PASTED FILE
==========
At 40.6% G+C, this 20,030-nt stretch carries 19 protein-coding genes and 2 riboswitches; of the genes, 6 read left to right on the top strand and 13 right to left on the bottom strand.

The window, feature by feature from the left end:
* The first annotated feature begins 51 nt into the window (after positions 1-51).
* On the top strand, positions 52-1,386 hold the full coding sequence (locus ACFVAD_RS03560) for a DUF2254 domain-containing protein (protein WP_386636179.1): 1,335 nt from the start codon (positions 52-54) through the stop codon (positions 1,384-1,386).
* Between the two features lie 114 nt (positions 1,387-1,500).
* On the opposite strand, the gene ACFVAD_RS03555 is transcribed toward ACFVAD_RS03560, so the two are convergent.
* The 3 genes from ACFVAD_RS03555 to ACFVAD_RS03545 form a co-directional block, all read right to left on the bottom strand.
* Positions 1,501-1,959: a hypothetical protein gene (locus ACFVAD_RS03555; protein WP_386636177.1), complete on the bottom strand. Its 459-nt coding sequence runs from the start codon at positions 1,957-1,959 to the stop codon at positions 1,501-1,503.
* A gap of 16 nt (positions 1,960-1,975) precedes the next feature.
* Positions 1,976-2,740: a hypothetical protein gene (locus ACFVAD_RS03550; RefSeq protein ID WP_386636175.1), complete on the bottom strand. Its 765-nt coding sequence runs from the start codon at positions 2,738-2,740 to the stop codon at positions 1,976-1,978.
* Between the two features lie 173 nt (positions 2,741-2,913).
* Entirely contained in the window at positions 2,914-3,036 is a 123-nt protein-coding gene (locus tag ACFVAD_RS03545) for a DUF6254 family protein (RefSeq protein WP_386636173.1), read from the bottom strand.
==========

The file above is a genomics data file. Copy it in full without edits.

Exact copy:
At 40.6% G+C, this 20,030-nt stretch carries 19 protein-coding genes and 2 riboswitches; of the genes, 6 read left to right on the top strand and 13 right to left on the bottom strand.

The window, feature by feature from the left end:
* The first annotated feature begins 51 nt into the window (after positions 1-51).
* On the top strand, positions 52-1,386 hold the full coding sequence (locus ACFVAD_RS03560) for a DUF2254 domain-containing protein (protein WP_386636179.1): 1,335 nt from the start codon (positions 52-54) through the stop codon (positions 1,384-1,386).
* Between the two features lie 114 nt (positions 1,387-1,500).
* On the opposite strand, the gene ACFVAD_RS03555 is transcribed toward ACFVAD_RS03560, so the two are convergent.
* The 3 genes from ACFVAD_RS03555 to ACFVAD_RS03545 form a co-directional block, all read right to left on the bottom strand.
* Positions 1,501-1,959: a hypothetical protein gene (locus ACFVAD_RS03555; protein WP_386636177.1), complete on the bottom strand. Its 459-nt coding sequence runs from the start codon at positions 1,957-1,959 to the stop codon at positions 1,501-1,503.
* A gap of 16 nt (positions 1,960-1,975) precedes the next feature.
* Positions 1,976-2,740: a hypothetical protein gene (locus ACFVAD_RS03550; RefSeq protein ID WP_386636175.1), complete on the bottom strand. Its 765-nt coding sequence runs from the start codon at positions 2,738-2,740 to the stop codon at positions 1,976-1,978.
* Between the two features lie 173 nt (positions 2,741-2,913).
* Entirely contained in the window at positions 2,914-3,036 is a 123-nt protein-coding gene (locus tag ACFVAD_RS03545) for a DUF6254 family protein (RefSeq protein WP_386636173.1), read from the bottom strand.